The government reiterated on Tuesday that it would not water down the rules relating to the manufacturing and content specifications for halloumi cheese, as codified in the Protected Designation of Origin (PDO) approved by the European Union.

“During today’s meeting as well, the president made it clear that full and faithful implementation of the regulation establishing halloumi as a PDO, is non-negotiable,” Agriculture Minister Costas Kadis said after a broad meeting on the matter at the presidential palace chaired by President Nicos Anastasiades.

The main aim of the meeting was to discuss cow farmers’ concerns over unused cow milk as a result of the new specifications for halloumi.

Kadis said the president – who has seen the various interest groups separately – will soon be holding a meeting with all stakeholders in the dairy business.

Certain decisions would be taken at that meeting, he added, but qualified that whatever those decisions may be they would not deviate from the PDO-related regulation. Rather, they would concern procedural matters.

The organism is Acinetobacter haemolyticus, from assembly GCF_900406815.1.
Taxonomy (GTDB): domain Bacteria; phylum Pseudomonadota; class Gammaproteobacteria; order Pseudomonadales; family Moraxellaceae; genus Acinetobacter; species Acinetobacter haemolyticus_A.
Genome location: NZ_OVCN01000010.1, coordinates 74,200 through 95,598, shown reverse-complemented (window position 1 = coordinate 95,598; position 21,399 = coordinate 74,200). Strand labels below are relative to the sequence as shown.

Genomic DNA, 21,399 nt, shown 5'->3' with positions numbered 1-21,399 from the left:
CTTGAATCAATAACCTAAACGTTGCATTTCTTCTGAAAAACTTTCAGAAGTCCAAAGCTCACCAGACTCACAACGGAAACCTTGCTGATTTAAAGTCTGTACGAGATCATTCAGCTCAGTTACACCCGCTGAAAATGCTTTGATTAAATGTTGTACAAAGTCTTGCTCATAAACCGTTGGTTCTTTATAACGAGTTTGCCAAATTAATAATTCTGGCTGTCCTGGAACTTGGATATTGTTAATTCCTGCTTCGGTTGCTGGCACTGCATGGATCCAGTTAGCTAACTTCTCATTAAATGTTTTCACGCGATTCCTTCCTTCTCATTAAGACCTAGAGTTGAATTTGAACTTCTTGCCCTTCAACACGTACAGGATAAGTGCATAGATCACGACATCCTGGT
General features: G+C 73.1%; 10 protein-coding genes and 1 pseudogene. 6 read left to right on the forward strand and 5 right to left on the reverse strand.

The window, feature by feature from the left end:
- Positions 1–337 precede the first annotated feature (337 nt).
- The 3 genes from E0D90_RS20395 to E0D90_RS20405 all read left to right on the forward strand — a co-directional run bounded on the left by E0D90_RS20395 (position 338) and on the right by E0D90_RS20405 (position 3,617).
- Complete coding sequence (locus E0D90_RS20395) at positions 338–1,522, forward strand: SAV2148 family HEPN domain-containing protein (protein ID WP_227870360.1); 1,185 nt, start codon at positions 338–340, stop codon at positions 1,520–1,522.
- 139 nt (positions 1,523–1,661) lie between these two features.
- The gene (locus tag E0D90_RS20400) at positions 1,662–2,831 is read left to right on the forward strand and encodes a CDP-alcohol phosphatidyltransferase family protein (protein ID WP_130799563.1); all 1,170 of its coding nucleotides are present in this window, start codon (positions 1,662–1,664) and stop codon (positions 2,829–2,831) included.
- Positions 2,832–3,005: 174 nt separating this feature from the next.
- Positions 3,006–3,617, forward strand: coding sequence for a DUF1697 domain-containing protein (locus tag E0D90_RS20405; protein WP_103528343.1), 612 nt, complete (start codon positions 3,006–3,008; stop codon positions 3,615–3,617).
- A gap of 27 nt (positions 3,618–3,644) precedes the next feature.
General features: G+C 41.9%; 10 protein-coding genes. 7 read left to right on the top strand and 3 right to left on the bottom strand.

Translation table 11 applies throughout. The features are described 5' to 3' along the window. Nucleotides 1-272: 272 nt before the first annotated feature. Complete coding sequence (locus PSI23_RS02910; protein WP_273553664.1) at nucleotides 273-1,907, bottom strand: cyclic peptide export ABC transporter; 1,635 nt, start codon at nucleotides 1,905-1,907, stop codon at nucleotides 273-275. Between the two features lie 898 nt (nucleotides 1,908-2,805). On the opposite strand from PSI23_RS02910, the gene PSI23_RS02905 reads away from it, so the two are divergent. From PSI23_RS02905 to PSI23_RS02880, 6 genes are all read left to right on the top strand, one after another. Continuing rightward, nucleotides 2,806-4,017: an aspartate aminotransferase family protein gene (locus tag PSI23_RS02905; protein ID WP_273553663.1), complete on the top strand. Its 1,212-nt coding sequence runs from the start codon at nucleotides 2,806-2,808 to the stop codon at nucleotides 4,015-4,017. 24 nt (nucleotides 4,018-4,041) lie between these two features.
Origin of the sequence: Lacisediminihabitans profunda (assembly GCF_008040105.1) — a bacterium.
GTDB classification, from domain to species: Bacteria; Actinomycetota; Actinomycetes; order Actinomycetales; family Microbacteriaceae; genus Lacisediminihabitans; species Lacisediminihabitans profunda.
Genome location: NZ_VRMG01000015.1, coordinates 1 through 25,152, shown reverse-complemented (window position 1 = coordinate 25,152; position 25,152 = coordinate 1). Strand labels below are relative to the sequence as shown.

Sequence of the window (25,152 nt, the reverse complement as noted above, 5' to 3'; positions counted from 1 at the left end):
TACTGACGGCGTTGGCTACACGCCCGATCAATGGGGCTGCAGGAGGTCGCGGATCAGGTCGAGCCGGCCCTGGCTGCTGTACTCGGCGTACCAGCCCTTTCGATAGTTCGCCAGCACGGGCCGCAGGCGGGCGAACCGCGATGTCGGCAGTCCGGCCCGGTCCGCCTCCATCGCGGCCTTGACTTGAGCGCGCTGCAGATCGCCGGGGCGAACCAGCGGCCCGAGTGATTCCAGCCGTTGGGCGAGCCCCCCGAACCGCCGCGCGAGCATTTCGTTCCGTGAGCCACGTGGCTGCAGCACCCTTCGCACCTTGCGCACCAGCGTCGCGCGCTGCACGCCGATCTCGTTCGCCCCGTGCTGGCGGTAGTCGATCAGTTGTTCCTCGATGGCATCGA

Queried on this, Kadis said that from now on checks on brand names would be carried out by the ministry of agriculture in association with Bureau Veritas – a French company specialising in testing, inspection and certification services.

Kadis stressed the government would like all the milk produced in Cyprus to be made use of “with all the alternative ways available, while at the same time safeguarding halloumi as a purely Cypriot product which no one can question.”

The ministry of commerce remains at the disposal of the cow farmers to help promote their products overseas.

“Wherever there is good will, we can deal with the challenges arising, and the benefits from certification [of halloumi as a PDO] are manifold,” noted Kadis.

PDO identifies products that are produced, processed and prepared in a specific geographical area, using the recognised know-how of local producers and ingredients from the region concerned.

Halloumi got PDO certification from the European Commission in October 2021. Up until then, 80 per cent cow’s milk was used and 20 per cent sheep and goat’s milk.

The PDO specifications, however, stipulate that 51 per cent of milk used would have to be sheep and goat, which cheesemakers believe will hurt their interests by reducing production and changing the taste of halloumi, making it unappealing to European consumers.